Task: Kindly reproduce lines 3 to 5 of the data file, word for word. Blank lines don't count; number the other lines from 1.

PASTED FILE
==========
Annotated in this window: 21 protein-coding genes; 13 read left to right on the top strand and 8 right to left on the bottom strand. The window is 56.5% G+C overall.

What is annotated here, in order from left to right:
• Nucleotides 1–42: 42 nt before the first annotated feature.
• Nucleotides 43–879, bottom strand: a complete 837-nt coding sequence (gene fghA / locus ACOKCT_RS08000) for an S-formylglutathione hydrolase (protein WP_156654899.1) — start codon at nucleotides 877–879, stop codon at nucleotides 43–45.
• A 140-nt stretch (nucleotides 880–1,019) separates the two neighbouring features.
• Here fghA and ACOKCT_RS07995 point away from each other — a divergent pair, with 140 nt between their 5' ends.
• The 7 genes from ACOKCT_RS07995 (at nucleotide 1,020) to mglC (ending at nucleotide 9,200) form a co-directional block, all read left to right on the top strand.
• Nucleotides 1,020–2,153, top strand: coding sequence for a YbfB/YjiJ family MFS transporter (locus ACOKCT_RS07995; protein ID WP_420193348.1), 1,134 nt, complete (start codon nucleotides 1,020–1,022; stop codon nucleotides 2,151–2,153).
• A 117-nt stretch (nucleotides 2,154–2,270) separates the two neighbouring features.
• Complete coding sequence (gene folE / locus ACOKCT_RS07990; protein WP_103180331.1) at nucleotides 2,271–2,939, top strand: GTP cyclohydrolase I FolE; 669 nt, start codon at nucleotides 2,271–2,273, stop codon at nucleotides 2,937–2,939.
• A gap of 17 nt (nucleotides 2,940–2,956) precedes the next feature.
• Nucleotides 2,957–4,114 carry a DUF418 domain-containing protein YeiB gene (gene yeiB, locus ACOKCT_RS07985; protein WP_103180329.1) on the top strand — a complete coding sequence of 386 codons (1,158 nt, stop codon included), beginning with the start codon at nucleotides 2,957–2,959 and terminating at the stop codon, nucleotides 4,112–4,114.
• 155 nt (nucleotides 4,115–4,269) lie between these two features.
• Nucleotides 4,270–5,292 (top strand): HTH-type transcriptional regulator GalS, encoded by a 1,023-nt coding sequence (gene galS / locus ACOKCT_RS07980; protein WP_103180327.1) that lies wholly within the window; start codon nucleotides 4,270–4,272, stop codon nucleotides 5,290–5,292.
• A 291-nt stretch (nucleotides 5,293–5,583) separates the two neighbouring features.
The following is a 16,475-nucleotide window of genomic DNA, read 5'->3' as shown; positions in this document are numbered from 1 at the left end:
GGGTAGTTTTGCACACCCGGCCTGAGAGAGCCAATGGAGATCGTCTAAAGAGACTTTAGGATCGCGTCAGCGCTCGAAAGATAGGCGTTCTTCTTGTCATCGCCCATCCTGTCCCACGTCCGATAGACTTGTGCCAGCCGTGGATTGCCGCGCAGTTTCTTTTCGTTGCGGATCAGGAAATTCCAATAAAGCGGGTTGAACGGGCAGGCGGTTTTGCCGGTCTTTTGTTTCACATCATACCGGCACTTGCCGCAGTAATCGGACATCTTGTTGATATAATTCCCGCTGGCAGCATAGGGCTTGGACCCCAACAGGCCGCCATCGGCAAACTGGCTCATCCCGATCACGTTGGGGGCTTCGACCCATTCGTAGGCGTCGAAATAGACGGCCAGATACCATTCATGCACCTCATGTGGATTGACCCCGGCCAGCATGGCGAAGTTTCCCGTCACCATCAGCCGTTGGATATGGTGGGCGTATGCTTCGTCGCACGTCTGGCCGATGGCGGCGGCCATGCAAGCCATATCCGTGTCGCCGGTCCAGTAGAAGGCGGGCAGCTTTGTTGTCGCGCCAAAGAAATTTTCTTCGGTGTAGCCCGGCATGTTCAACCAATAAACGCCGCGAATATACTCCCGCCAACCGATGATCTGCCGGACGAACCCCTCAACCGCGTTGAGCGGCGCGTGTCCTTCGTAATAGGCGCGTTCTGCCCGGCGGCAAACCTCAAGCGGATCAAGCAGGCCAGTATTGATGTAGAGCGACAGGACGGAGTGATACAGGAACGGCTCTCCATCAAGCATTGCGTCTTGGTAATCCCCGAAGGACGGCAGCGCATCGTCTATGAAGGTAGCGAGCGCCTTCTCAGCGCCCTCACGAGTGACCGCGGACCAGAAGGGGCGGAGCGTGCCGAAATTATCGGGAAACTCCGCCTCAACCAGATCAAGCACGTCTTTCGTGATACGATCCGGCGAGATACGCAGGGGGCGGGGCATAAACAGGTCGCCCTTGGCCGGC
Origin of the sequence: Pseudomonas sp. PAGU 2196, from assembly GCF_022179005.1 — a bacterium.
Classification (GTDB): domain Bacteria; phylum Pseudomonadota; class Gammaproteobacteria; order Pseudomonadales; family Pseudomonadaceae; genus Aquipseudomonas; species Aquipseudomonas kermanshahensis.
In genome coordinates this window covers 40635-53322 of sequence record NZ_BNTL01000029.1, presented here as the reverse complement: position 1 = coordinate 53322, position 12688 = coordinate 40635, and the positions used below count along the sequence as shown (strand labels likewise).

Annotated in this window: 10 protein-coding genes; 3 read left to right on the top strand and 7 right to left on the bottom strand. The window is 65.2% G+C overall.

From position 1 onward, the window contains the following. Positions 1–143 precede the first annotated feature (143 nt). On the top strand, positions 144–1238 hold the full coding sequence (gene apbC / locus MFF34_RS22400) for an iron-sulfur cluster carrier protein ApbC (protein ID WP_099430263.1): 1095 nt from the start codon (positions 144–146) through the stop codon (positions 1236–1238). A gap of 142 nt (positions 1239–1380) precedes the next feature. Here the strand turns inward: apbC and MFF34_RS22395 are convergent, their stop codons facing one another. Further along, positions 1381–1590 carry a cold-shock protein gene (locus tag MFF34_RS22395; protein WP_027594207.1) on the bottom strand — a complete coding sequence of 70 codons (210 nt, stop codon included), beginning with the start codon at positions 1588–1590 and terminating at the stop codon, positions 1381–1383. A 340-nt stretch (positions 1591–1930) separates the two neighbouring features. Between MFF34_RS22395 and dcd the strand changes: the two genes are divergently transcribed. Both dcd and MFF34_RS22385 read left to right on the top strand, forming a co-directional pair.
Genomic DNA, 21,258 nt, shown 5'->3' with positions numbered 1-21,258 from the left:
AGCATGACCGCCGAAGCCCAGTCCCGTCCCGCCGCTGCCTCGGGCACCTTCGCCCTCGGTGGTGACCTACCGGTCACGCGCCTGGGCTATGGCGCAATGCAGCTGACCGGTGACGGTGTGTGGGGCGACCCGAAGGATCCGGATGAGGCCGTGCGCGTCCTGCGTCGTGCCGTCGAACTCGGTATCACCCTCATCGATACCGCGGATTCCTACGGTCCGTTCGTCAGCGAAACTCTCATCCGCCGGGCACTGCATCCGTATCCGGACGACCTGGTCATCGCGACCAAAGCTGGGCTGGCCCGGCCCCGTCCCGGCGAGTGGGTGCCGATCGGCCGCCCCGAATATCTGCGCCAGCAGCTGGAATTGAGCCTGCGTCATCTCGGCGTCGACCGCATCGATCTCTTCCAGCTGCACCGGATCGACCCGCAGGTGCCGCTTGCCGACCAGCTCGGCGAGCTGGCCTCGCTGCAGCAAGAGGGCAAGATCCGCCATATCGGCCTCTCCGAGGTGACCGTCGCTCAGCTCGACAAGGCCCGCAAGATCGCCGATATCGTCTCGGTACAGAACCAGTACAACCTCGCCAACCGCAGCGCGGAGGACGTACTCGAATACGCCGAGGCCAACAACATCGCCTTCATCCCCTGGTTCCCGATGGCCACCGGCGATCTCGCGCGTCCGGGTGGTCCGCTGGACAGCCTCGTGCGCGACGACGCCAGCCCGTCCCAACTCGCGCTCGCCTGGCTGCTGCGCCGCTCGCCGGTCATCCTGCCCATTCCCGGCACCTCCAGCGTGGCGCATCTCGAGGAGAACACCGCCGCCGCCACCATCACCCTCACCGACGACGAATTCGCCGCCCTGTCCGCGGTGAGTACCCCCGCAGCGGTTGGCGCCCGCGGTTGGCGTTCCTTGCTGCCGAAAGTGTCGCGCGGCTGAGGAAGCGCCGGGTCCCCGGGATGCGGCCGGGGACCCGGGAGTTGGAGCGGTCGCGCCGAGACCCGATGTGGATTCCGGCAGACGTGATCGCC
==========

• Nucleotides 1–42: 42 nt before the first annotated feature.
• Nucleotides 43–879, bottom strand: a complete 837-nt coding sequence (gene fghA / locus ACOKCT_RS08000) for an S-formylglutathione hydrolase (protein WP_156654899.1) — start codon at nucleotides 877–879, stop codon at nucleotides 43–45.
• A 140-nt stretch (nucleotides 880–1,019) separates the two neighbouring features.